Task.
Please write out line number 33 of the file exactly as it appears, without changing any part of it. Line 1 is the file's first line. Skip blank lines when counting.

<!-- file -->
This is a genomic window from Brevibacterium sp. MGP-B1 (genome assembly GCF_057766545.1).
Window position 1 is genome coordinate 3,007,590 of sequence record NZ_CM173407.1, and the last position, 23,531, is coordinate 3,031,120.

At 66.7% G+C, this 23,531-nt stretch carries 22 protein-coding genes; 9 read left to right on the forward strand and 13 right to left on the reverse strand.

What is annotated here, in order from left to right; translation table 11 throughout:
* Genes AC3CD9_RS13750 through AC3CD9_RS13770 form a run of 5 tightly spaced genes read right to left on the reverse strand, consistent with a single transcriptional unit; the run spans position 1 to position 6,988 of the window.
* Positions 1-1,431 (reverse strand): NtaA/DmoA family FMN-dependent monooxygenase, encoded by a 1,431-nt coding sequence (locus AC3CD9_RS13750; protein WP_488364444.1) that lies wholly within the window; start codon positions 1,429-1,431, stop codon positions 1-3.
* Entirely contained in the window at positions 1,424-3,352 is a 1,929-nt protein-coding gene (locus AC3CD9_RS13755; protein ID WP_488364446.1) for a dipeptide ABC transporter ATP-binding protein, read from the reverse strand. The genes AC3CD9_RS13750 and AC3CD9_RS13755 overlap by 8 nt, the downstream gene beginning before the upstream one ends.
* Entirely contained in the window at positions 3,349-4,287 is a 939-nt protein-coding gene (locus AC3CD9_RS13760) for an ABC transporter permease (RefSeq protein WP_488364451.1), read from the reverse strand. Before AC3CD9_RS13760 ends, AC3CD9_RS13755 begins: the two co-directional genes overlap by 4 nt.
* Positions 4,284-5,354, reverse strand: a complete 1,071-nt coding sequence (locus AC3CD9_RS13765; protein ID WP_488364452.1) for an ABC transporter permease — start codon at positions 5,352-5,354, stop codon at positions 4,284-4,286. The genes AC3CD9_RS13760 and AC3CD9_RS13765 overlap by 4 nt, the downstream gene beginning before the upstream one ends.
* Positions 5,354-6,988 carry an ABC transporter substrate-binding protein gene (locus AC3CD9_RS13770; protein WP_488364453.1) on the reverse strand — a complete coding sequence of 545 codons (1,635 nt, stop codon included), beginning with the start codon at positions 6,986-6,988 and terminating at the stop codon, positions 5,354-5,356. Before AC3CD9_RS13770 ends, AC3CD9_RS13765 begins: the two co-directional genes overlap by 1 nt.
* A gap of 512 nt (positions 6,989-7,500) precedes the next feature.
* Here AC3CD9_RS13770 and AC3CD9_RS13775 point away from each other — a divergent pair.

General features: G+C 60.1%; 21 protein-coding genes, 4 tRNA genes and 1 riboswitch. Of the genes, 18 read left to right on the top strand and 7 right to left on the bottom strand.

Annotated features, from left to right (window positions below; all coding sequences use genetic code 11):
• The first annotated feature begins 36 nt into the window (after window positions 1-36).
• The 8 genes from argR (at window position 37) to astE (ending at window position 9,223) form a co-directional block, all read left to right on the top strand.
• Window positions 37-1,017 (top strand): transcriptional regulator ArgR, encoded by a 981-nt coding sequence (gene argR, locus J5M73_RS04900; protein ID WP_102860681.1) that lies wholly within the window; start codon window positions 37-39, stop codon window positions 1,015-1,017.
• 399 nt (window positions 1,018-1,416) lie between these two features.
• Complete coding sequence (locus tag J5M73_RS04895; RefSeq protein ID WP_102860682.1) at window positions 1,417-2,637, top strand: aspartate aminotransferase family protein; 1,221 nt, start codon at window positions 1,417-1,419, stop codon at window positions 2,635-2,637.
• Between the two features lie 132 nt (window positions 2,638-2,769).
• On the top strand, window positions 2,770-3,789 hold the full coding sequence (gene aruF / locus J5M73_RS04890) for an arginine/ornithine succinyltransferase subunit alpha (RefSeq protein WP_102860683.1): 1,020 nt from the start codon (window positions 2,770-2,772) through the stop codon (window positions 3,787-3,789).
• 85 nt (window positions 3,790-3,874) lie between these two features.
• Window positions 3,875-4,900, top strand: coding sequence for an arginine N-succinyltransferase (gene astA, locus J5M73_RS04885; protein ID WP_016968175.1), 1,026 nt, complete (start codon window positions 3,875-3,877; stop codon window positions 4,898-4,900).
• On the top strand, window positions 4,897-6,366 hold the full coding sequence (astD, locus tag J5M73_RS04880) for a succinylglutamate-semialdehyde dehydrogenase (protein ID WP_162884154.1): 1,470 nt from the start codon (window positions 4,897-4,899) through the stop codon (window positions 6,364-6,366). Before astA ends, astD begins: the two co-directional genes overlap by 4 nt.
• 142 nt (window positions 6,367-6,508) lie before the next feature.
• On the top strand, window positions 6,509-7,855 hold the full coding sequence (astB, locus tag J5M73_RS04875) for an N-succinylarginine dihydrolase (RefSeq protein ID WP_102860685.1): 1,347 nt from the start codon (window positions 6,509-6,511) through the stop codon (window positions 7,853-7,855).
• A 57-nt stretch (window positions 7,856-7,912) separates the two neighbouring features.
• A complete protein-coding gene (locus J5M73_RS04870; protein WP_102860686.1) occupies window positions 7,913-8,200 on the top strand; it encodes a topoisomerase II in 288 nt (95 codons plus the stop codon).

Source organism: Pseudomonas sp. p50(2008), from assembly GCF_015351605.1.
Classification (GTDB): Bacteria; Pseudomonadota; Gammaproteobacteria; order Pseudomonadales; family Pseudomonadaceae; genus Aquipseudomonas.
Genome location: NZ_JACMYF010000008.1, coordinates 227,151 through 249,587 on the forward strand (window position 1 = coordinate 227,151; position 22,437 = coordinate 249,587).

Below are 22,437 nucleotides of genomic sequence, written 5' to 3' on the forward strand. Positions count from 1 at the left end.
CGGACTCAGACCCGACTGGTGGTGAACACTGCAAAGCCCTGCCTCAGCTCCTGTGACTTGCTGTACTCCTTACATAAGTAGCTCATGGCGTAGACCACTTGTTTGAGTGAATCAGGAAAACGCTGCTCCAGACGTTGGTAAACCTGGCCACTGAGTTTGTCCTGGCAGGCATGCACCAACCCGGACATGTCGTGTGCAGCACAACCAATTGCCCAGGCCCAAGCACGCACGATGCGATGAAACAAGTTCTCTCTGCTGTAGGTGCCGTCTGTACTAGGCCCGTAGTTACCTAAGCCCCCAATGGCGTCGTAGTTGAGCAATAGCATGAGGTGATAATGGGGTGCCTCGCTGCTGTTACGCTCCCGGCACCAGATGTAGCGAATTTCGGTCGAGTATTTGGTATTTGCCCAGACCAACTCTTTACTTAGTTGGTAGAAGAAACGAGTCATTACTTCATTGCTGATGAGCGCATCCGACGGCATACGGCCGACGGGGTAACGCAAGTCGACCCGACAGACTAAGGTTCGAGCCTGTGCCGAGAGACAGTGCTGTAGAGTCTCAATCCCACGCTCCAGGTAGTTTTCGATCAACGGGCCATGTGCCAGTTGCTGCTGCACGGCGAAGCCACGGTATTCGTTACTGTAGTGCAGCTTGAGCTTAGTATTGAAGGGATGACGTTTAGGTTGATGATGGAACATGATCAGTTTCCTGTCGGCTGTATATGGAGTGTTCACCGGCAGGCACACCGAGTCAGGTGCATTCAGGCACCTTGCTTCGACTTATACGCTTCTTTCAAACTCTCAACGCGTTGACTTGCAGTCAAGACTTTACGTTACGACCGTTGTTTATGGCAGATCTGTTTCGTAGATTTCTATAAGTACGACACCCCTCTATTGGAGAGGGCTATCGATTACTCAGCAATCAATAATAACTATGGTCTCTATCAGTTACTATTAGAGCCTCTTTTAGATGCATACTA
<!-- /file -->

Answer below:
CGGACTCAGACCCGACTGGTGGTGAACACTGCAAAGCCCTGCCTCAGCTCCTGTGACTTGCTGTACTCCTTACATAAGTAGCTCATGGCGTAGACCACTTGTTTGAGTGAATCAGGAAAACGCTGCTCCAGACGTTGGTAAACCTGGCCACTGAGTTTGTCCTGGCAGGCATGCACCAACCCGGACATGTCGTGTGCAGCACAACCAATTGCCCAGGCCCAAGCACGCACGATGCGATGAAACAAGTTCTCTCTGCTGTAGGTGCCGTCTGTACTAGGCCCGTAGTTACCTAAGCCCCCAATGGCGTCGTAGTTGAGCAATAGCATGAGGTGATAATGGGGTGCCTCGCTGCTGTTACGCTCCCGGCACCAGATGTAGCGAATTTCGGTCGAGTATTTGGTATTTGCCCAGACCAACTCTTTACTTAGTTGGTAGAAGAAACGAGTCATTACTTCATTGCTGATGAGCGCATCCGACGGCATACGGCCGACGGGGTAACGCAAGTCGACCCGACAGACTAAGGTTCGAGCCTGTGCCGAGAGACAGTGCTGTAGAGTCTCAATCCCACGCTCCAGGTAGTTTTCGATCAACGGGCCATGTGCCAGTTGCTGCTGCACGGCGAAGCCACGGTATTCGTTACTGTAGTGCAGCTTGAGCTTAGTATTGAAGGGATGACGTTTAGGTTGATGATGGAACATGATCAGTTTCCTGTCGGCTGTATATGGAGTGTTCACCGGCAGGCACACCGAGTCAGGTGCATTCAGGCACCTTGCTTCGACTTATACGCTTCTTTCAAACTCTCAACGCGTTGACTTGCAGTCAAGACTTTACGTTACGACCGTTGTTTATGGCAGATCTGTTTCGTAGATTTCTATAAGTACGACACCCCTCTATTGGAGAGGGCTATCGATTACTCAGCAATCAATAATAACTATGGTCTCTATCAGTTACTATTAGAGCCTCTTTTAGATGCATACTA